Snapshots from my first month back in BKK

Uh… whoops. Another delayed post – sorry. And even though half my posts recently have begun with an excuse, I still feel compelled to offer yet another. So let’s just say that there’s a creature in my gut who’s been sucking all my brain power/memory/sense of time lately. Some days I’m amazed that I even manage to dress myself. Good thing no-one’s life is depending on me right now. Oh wait…

Coming back to Bangkok after a month in Canada has been just a real slice o’ life. On one hand, Bannock and I were both pretty pleased to be reunited with her father (she signalled her joy by slamming all her limbs into my ribs). It has also been great to move into our new apartment, see my Bangkok friends again, and trigger severe acid reflux by eating massive quantities of pineapple. On the other hand, I’ve had to undergo some not-so-fun medical tests, watched my ankles fluctuate between “bony” and “tree trunk-esque” on a regular basis, and felt a little bereft after leaving my families, friends, and Percy the Miniature Horse behind.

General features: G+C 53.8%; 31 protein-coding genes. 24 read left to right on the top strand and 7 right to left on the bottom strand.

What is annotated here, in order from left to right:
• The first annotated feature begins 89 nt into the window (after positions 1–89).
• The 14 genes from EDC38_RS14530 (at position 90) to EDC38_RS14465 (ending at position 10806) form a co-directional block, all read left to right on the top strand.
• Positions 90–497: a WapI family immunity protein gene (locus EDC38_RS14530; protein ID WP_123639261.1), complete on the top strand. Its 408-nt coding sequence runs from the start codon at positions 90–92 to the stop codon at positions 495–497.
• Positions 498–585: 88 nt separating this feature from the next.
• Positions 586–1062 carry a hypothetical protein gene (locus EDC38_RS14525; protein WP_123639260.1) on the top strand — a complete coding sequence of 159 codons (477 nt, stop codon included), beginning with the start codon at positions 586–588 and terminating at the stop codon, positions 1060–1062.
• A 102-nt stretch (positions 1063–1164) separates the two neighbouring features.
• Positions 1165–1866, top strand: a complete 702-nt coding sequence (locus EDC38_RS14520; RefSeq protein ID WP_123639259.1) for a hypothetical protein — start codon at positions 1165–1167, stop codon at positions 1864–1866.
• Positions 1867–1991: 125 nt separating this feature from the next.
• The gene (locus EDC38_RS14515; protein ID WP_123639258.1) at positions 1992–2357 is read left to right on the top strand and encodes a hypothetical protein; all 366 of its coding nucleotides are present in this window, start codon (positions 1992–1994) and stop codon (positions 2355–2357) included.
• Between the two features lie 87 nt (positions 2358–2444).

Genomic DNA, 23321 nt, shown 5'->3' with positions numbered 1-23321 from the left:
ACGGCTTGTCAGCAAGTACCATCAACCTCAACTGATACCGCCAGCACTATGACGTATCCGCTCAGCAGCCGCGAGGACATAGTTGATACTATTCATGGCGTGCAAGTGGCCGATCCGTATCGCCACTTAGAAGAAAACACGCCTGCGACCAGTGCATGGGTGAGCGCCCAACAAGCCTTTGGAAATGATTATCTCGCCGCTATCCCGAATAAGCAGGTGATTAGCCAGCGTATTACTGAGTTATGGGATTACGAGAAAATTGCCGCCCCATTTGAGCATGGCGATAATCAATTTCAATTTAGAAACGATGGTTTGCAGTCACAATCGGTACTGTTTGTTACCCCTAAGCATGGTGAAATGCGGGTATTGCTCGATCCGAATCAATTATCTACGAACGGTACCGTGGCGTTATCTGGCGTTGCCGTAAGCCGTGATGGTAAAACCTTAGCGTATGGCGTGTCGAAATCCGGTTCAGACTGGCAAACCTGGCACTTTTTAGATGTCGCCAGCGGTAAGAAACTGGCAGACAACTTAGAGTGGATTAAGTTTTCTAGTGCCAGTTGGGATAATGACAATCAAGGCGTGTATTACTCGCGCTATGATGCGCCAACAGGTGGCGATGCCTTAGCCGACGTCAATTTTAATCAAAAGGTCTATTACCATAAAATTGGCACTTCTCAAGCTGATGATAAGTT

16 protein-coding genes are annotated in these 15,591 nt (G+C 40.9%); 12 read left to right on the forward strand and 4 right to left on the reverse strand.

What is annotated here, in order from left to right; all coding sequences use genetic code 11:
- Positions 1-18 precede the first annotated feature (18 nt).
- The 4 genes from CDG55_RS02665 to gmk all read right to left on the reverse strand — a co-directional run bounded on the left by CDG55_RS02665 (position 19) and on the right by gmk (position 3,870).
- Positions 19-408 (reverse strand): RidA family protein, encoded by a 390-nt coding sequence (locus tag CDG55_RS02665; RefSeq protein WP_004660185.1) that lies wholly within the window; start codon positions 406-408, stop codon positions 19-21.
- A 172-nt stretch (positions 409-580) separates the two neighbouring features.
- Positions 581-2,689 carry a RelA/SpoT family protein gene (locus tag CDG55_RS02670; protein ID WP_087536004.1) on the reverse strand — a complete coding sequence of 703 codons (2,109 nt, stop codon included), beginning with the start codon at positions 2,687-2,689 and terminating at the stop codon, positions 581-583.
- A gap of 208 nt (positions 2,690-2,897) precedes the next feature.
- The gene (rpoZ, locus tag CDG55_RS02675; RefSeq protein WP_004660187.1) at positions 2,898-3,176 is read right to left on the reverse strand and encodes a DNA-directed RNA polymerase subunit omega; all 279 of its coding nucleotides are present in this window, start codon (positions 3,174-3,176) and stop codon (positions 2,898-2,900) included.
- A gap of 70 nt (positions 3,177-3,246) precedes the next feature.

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On the other hand, I got to meet this doll when I subbed for the two-year-olds. It appears to be a creepy cloth version of Todd as a baby. Bannock, please don’t look like this.

On that merry note, here are a few snapshots from my first month back in Bangkok: apologies if they are a little heavy (ha!) on the pregnancy end of the spectrum. Somehow, the knowledge that I will have to basically shove a watermelon through a straw in 2 months has completely hijacked my brain.

1. Thai Culture Class